This can seem like some strange and absurd thing, but bsdtar on Linux is quite an interesting topic.
As many of you know, I’m one of the Gentoo/FreeBSD developers; one of the things we want to be sure that is not changed when we use Gentoo/FreeBSD respect normal FreeBSD is the userland, not only the libc but also the utils. That’s why we avoid replacing BSD utils and BSD libraries with version not used by default FreeBSD installations.
For this, we usually prefix ‘g’ to the comamnd names when they collides with BSD’s commands, so we have gsed gmake gtar gm4 and so on.
But another interesting thing to do is using BSD userland on Linux, and this is quite always possible without problems. The bsdtar package is one of the best examples of that.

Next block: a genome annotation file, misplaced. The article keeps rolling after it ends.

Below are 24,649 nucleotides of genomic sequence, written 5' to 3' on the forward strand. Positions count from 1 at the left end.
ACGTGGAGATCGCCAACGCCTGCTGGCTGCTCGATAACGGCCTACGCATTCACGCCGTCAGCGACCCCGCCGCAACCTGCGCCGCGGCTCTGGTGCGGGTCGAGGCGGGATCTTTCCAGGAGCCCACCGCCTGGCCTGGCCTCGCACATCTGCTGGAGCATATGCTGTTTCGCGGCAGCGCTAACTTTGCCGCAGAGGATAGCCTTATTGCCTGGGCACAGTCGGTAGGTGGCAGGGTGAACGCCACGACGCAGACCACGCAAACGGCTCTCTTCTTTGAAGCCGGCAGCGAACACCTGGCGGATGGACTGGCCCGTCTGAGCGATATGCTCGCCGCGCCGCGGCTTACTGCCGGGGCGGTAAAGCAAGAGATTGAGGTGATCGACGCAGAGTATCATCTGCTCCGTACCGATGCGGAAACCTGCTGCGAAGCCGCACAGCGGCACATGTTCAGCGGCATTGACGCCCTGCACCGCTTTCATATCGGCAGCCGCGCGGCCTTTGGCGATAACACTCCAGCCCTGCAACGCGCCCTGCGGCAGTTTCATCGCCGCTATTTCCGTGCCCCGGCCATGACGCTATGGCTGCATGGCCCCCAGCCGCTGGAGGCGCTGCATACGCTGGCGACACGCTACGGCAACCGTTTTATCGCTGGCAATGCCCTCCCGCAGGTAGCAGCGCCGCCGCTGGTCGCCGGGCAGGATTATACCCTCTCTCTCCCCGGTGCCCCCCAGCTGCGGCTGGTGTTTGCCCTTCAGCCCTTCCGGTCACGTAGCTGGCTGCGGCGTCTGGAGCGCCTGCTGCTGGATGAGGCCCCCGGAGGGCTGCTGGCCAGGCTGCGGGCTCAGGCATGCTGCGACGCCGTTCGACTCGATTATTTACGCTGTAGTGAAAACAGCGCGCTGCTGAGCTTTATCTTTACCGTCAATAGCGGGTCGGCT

bsdtar handles few file formats which aren’t managed by GNU tar, like zip files or cpio files, and handles them directly without spawn bzip2/gzip process and then another tar.
This makes a slight improvement in the time needed to extract things:
and also the size is in favour of bsdtar:
(note: dates are expressed in Italian even if I have LANG=“en_US”, don’t ask me why).
bsdtar and GNU tar shares the same basic syntax, also if they aren’t compatible for strange extensive syntax which is not POSIX anyway.
If you want to try it, it’s in portage as app-arch/bsdtar, it doesn’t overwrite your tar as it’s installed as bsdtar (and then linked to tar if
$USERLAND == "BSD") so it’s safe. I’m wondering if there’s a way to provide a selection of tar tools to use, as portage uses a quite portable syntax which doesn’t seem to have problems with bsdtar anyway.
I hope someone will find that useful.. I for one I’ve set alias tar=bsdtar in my bashrc file.
P.S.: obviously linking
bsdtar isn’t supported and nobody will ever support you if you do that, so please really avoid that, thanks.